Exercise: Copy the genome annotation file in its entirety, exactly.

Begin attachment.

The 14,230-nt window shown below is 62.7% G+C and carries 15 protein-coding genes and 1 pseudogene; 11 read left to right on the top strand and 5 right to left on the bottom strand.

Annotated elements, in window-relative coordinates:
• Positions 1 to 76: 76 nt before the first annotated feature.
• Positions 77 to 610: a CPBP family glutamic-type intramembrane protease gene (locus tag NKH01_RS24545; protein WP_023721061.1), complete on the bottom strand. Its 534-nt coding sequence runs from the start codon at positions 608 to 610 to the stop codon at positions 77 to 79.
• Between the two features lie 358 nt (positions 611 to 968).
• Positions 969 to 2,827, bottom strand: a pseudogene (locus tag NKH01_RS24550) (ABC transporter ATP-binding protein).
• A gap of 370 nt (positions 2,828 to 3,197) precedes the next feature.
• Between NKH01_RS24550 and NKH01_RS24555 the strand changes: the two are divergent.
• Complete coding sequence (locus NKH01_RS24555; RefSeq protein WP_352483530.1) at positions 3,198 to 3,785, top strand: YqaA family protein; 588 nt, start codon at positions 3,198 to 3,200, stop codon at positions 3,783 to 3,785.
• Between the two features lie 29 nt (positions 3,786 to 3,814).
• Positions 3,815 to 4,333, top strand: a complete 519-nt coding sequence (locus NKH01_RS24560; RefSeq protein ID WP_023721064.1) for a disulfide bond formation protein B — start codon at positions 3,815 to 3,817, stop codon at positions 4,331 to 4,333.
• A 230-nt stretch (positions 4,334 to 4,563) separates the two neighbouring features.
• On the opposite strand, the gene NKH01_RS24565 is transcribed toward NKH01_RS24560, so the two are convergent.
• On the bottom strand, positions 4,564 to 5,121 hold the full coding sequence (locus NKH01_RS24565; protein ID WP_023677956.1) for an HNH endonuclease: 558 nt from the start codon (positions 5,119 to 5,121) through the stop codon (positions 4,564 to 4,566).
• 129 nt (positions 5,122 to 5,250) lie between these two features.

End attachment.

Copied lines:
The 14,230-nt window shown below is 62.7% G+C and carries 15 protein-coding genes and 1 pseudogene; 11 read left to right on the top strand and 5 right to left on the bottom strand.

Annotated elements, in window-relative coordinates:
• Positions 1 to 76: 76 nt before the first annotated feature.
• Positions 77 to 610: a CPBP family glutamic-type intramembrane protease gene (locus tag NKH01_RS24545; protein WP_023721061.1), complete on the bottom strand. Its 534-nt coding sequence runs from the start codon at positions 608 to 610 to the stop codon at positions 77 to 79.
• Between the two features lie 358 nt (positions 611 to 968).
• Positions 969 to 2,827, bottom strand: a pseudogene (locus tag NKH01_RS24550) (ABC transporter ATP-binding protein).
• A gap of 370 nt (positions 2,828 to 3,197) precedes the next feature.
• Between NKH01_RS24550 and NKH01_RS24555 the strand changes: the two are divergent.
• Complete coding sequence (locus NKH01_RS24555; RefSeq protein WP_352483530.1) at positions 3,198 to 3,785, top strand: YqaA family protein; 588 nt, start codon at positions 3,198 to 3,200, stop codon at positions 3,783 to 3,785.
• Between the two features lie 29 nt (positions 3,786 to 3,814).
• Positions 3,815 to 4,333, top strand: a complete 519-nt coding sequence (locus NKH01_RS24560; RefSeq protein ID WP_023721064.1) for a disulfide bond formation protein B — start codon at positions 3,815 to 3,817, stop codon at positions 4,331 to 4,333.
• A 230-nt stretch (positions 4,334 to 4,563) separates the two neighbouring features.
• On the opposite strand, the gene NKH01_RS24565 is transcribed toward NKH01_RS24560, so the two are convergent.
• On the bottom strand, positions 4,564 to 5,121 hold the full coding sequence (locus NKH01_RS24565; protein ID WP_023677956.1) for an HNH endonuclease: 558 nt from the start codon (positions 5,119 to 5,121) through the stop codon (positions 4,564 to 4,566).
• 129 nt (positions 5,122 to 5,250) lie between these two features.